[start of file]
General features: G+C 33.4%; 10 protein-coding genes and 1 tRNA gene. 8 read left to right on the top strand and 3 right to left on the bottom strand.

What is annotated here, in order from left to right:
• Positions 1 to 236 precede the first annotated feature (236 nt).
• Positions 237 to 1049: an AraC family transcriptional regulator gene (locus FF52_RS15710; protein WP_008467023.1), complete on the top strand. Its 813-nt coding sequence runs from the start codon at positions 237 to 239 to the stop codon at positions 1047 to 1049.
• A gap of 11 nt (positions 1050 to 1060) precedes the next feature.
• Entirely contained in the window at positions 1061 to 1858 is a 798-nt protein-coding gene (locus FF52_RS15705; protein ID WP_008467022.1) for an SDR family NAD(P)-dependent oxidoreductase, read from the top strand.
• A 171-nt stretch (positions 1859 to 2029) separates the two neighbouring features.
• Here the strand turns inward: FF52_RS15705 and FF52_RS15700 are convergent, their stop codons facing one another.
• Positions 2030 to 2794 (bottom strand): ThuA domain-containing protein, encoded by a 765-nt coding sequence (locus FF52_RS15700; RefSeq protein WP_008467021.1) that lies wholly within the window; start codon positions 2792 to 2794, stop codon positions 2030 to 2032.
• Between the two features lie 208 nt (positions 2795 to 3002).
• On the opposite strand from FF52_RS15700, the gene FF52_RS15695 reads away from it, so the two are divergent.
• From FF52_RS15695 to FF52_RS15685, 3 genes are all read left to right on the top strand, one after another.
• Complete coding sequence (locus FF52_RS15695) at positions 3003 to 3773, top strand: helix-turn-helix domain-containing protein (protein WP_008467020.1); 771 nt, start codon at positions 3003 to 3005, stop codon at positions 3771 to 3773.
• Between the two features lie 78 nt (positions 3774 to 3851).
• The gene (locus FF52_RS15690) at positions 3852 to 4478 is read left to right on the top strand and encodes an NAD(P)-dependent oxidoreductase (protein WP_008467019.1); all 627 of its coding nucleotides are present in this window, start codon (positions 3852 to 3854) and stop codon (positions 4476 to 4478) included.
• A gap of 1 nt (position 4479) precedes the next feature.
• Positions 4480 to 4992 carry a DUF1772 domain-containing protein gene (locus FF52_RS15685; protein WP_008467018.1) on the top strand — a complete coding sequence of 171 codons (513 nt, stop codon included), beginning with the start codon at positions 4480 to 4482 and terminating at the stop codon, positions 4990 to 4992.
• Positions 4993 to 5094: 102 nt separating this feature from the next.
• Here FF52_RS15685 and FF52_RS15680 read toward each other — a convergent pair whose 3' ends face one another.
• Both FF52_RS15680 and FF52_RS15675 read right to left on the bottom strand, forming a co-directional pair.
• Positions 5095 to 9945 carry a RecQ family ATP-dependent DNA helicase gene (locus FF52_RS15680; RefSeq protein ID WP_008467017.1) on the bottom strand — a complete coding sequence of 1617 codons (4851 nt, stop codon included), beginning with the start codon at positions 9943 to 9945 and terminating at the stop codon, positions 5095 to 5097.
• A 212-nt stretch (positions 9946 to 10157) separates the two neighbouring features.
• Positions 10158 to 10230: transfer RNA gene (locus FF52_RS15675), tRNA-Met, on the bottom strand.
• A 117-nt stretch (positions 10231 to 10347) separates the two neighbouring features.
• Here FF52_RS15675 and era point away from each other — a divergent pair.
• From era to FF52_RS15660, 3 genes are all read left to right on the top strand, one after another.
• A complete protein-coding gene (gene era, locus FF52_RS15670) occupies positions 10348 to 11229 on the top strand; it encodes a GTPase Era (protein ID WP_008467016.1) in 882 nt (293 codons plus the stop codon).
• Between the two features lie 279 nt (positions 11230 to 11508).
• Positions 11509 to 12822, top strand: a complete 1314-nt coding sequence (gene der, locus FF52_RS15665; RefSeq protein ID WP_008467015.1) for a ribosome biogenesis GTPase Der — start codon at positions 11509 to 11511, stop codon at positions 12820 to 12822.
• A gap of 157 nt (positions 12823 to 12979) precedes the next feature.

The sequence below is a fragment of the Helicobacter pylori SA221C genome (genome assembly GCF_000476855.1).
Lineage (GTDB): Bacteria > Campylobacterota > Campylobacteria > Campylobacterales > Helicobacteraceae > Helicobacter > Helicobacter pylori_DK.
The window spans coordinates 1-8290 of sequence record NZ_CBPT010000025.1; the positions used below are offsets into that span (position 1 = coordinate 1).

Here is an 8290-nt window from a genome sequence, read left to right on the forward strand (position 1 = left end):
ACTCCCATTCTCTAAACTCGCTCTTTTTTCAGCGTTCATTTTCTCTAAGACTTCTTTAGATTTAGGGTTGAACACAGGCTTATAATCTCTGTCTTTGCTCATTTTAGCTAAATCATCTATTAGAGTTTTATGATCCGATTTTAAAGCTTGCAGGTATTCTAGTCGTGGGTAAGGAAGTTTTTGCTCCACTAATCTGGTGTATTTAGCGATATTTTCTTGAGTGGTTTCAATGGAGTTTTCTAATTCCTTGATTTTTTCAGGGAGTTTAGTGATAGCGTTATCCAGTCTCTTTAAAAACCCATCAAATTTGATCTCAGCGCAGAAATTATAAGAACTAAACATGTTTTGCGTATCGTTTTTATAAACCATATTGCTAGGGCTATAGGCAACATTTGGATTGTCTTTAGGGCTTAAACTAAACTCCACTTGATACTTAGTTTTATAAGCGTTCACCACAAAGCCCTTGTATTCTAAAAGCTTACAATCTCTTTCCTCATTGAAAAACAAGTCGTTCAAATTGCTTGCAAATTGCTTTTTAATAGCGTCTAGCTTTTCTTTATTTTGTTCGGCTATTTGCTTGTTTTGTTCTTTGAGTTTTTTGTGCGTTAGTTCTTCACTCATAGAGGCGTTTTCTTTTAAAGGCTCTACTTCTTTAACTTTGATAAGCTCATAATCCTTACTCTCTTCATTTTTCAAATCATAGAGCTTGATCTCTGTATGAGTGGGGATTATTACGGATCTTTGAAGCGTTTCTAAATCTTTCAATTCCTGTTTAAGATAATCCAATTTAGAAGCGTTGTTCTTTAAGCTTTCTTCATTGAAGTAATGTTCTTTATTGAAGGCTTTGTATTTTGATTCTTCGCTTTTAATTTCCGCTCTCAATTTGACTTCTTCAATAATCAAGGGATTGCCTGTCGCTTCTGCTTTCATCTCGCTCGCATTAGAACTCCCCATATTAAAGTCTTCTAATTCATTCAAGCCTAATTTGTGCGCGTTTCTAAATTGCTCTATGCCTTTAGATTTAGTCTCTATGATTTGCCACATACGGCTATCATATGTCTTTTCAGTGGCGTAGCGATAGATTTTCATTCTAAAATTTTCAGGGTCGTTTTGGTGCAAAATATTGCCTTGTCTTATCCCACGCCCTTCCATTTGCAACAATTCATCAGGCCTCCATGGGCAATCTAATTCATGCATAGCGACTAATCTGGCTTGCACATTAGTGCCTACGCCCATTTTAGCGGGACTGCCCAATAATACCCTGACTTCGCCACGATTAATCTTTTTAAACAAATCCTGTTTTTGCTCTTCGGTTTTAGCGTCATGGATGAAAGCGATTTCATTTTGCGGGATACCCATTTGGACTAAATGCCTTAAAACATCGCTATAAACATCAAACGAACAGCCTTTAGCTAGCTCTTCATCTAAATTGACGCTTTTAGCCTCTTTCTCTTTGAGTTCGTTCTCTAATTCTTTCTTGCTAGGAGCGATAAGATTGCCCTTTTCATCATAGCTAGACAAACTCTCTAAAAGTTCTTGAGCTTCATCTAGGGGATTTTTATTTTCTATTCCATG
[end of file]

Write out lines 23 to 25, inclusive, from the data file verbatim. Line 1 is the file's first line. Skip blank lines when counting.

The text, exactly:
• Positions 10158 to 10230: transfer RNA gene (locus FF52_RS15675), tRNA-Met, on the bottom strand.
• A 117-nt stretch (positions 10231 to 10347) separates the two neighbouring features.
• Here FF52_RS15675 and era point away from each other — a divergent pair.